Normally any one of these sights or sounds would be enough to give a whooping crane the creeping meemies, but Crip and Josephine, through years of captivity, have become accustomed to their odd surroundings. The enclosure with its cedar trees, its althea shrubs, its crape myrtle trees and elderberry bushes has become their domain. There is a little pool of fresh water, and Hector Benoit, their keeper, brings food each day, entering and leaving with slow movements.
On April 27 Hector discovered a single egg near the fence. No nest had been built; the egg simply rested on the short grass. It was olive brown and splotched with darker brown markings, especially on the larger end. Four days later a second egg appeared beside the first. As the incubation continued the birds piled dried grass up around the eggs into a semblance of a nest. Rains came during the nesting month and the grass grew tall.
When the eggs were laid Douglass stationed a round-the-clock guard over his potential crane family, a keeper on one side of the pen and a policeman on the other.
During the incubation the five-foot birds took turns on the nest with Josephine doing most of the work. When she wanted relief she gave a low, rolling call and Crip would come to the nest. She would rise and walk away, stretching her wings. Then he would step forward, reach down and roll the eggs about with his beak before settling over them. Each time there was a nest relief the arriving bird would roll the eggs slowly and carefully.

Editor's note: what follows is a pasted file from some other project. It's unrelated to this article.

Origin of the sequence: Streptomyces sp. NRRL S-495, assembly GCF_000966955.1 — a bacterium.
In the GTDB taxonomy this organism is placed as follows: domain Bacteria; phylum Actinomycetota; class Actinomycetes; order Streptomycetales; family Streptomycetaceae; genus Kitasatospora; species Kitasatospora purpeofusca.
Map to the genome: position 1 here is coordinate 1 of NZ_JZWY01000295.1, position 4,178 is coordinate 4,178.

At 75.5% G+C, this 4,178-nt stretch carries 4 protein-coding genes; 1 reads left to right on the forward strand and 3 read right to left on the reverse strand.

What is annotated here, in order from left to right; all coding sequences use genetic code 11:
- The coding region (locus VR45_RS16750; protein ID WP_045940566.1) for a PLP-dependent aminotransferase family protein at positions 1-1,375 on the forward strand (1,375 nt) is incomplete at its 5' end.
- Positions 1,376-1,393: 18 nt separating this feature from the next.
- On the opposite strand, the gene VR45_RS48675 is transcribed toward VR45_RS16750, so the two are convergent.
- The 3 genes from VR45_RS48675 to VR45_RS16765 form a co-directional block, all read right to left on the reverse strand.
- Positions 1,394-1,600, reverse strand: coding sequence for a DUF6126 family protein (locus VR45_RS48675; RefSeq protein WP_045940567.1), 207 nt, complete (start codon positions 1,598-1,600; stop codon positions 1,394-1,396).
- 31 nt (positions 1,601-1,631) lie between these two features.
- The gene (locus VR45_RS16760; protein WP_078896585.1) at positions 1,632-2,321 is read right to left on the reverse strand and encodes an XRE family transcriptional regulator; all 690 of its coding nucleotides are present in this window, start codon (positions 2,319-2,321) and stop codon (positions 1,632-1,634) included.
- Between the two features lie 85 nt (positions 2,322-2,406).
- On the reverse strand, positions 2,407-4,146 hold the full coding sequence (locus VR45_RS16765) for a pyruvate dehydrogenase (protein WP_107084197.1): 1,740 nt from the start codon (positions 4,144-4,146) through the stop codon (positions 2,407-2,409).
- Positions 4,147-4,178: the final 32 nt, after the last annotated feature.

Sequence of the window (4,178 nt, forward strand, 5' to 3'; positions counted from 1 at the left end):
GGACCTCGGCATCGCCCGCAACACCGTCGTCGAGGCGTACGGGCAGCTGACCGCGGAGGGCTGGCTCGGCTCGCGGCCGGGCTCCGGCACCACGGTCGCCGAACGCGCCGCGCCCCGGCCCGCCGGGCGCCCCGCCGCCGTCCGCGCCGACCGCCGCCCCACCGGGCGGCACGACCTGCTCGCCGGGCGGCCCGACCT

The incubation period could only be guessed at because in the case of Rusty the exact date the egg was laid had not been learned. It was thought to be from 32 to 34 days. In the early stages of the incubation period Josephine left the nest as much as six times a day and each time the male took over. As the end of incubation drew near, Josephine left less frequently.
By Monday, the 31st day of incubation, there was a definite change in the behavior of Josephine. She refused to leave the nest, rising only occasionally to turn the eggs. She gave her low, gurgling call repeatedly, and at nightfall she was still sitting tight. During the night the guard telephoned the director saying that he heard peeping. Douglass got there at 1:20 a.m. and stayed until 3:30 a.m. During that time he thought he heard peeping too. If they did, the chick was peeping inside the cracked egg as in the case with baby chickens.
The next morning Josephine was still on the nest. A long ladder had been placed against the shed, giving access to the steep roof from the side away from the cranes. From the ridge, observers could look down into the nest from a distance of only 40 feet. We sat on the ridge or clung to the slates with our heads peeking over. Each time Josephine rose to turn the eggs, eyes strained toward the nest. At first there was no sign of change, but at 10:15 a.m. she rolled one egg over. There on the top of it near the large end was a hole the size of a nickel.